MANILA, Philippines – President Rodrigo Duterte is set to visit 3 Muslim countries while the Philippines marks Holy Week.
The Department of Foreign Affairs (DFA) said in a Palace news briefing on Friday, April 7, that Duterte, who will go on the trip as the Philippines observes Holy Week for the first time under his presidency, will seek to "inspire" Filipinos working in the region.
The Philippine leader is scheduled to make a state visit to the following countries in the Middle East:
Duterte will meet with King Salman bin Abdulaziz Al Saud in Riyadh, Saudi Arabia; King Hamad bin Isa Al Khalifa in Manama, Bahrain; and Emir Sheikh Tamim bin Hamad Al Thani in Doha, Qatar.
A state visit is the highest kind of presidential trip, where the President is invited by the host head of state.
"The President hopes to inspire people making a living in these countries to help him build a more developed and economically vibrant Philippines," Foreign Assistant Secretary Hjayceelyn Quintana said in a Palace pre-departure briefing for the media on Friday.
"The President desires that in the not so distant future there will be no longer be a reason for Filipinos to leave their families behind in order to make a living," she added.
Quintana pointed out that the Middle East "has been and remains the destination of choice of overseas Filipino workers." (READ: What you need to know about overseas Filipino workers)
Quintana said 760,000 Filipinos live in Saudi Arabia; 60,000 in Bahrain; and 250,000 in Qatar.
Other dates once considered
Duterte's trip to the Middle East falls within Holy Week, the holiest week in predominantly Christian Philippines, when Christians commemorate the passion and death of Jesus Christ.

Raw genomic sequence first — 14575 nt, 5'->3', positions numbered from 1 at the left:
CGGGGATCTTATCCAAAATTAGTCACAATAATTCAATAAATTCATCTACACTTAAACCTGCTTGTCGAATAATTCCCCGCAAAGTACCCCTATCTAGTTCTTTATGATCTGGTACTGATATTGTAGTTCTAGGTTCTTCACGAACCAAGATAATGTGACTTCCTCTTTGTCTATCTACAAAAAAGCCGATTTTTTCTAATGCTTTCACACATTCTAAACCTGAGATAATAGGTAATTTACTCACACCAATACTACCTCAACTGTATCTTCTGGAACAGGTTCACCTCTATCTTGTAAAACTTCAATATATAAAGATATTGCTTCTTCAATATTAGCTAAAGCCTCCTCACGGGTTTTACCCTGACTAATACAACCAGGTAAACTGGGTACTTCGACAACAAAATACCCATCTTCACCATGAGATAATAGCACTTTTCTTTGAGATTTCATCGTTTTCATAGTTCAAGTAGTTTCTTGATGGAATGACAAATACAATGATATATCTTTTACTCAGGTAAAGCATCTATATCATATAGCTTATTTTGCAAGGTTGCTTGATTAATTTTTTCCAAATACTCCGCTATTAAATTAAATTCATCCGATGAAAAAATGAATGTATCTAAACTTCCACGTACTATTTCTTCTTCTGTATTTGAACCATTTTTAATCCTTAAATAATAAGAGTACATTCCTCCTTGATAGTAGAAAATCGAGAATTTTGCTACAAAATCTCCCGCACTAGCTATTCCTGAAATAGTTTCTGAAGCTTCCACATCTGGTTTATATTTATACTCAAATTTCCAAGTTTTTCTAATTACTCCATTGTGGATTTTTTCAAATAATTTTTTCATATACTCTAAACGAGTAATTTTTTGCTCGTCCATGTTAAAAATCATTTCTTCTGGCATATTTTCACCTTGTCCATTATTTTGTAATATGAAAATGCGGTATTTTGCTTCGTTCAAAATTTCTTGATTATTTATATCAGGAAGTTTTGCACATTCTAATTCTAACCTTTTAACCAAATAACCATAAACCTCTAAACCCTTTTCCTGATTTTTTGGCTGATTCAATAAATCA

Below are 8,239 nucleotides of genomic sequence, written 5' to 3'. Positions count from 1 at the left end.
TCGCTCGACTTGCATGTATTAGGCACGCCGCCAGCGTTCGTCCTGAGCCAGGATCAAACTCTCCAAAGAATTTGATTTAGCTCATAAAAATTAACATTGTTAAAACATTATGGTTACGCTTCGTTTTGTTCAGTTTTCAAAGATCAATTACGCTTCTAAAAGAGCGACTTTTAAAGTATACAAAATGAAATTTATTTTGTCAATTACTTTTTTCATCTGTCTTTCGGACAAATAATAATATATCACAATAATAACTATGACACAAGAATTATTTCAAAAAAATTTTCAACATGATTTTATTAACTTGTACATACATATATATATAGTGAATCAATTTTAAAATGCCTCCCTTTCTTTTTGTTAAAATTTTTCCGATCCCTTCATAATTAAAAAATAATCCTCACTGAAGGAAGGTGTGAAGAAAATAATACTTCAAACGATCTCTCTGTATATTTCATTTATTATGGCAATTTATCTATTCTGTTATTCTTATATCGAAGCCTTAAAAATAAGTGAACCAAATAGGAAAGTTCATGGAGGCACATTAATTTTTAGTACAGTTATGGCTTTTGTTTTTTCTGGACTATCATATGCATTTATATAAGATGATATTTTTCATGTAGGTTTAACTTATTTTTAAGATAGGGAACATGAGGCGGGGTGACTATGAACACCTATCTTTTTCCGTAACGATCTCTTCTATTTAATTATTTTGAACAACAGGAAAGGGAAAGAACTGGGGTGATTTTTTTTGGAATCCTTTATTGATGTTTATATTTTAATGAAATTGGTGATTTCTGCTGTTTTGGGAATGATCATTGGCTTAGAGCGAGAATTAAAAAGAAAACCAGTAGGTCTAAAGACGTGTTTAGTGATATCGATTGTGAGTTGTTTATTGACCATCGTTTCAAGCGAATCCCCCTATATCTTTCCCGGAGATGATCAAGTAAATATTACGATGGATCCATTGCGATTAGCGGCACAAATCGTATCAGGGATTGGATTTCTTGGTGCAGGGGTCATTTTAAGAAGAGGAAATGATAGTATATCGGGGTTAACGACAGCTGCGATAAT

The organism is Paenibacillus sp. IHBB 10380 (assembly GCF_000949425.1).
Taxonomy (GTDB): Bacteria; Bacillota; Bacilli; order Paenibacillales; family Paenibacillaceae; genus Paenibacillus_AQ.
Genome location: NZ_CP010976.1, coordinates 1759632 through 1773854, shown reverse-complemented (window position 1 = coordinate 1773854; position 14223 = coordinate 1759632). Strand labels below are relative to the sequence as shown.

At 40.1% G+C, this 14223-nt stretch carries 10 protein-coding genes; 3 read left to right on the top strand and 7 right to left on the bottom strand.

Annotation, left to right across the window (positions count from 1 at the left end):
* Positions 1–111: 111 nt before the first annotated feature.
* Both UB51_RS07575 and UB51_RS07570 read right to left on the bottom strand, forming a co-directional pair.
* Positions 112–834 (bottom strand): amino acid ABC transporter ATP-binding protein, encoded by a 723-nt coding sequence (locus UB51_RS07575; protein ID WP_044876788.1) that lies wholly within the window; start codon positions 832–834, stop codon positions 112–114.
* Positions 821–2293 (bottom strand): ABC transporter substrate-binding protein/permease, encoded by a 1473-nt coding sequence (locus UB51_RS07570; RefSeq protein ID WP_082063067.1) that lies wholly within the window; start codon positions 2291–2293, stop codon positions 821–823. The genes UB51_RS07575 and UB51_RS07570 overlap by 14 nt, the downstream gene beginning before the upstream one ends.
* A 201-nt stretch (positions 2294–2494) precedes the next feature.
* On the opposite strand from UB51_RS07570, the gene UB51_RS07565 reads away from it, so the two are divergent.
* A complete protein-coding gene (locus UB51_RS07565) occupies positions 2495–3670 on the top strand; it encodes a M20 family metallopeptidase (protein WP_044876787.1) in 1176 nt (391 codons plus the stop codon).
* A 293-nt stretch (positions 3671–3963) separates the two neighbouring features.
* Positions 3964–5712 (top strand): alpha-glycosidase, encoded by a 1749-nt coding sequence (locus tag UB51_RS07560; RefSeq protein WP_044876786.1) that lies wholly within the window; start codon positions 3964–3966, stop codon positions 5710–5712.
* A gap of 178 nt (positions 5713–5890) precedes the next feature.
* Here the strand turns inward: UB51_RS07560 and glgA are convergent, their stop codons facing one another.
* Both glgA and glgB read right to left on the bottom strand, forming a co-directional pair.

Holy Week begins on Palm Sunday, April 9, and ends on Holy Saturday, April 15. This leads to Easter Sunday, April 16, the greatest feast in the Christian world, which celebrates the rise of Jesus from the dead.
Islam is the official religion in the 3 countries that Duterte is visiting.
Duterte's predecessors usually spent the first few days of Holy Week meeting with authorities on preparations for the rush to the provinces, and later to rest and pray, but Duterte, who often slams the Catholic Church, is not known to observe religious customs as much as former presidents like Gloria Macapagal-Arroyo.
On the timing of Duterte's Middle East trip, Quintana explained: "I can tell you that there have been different dates that have been proposed in the past, as early as last year. And for some reason, eventually, this was the only one that worked out that was mutually accepted by both parties as convenient."
The DFA official said 3 or 4 dates, in fact, had even been considered before, "as early as December, January, February."
"So hindi naman ho talaga itiniming (So it was not really timed for Holy Week)," she said. – Rappler.com
Paterno R. Esmaquel II is a senior reporter leading Rappler’s coverage of religion and foreign affairs. He finished MA Journalism in Ateneo and MSc Asian Studies (Religions in Plural Societies) at RSIS, Singapore. For story ideas or feedback, email him at email@example.com.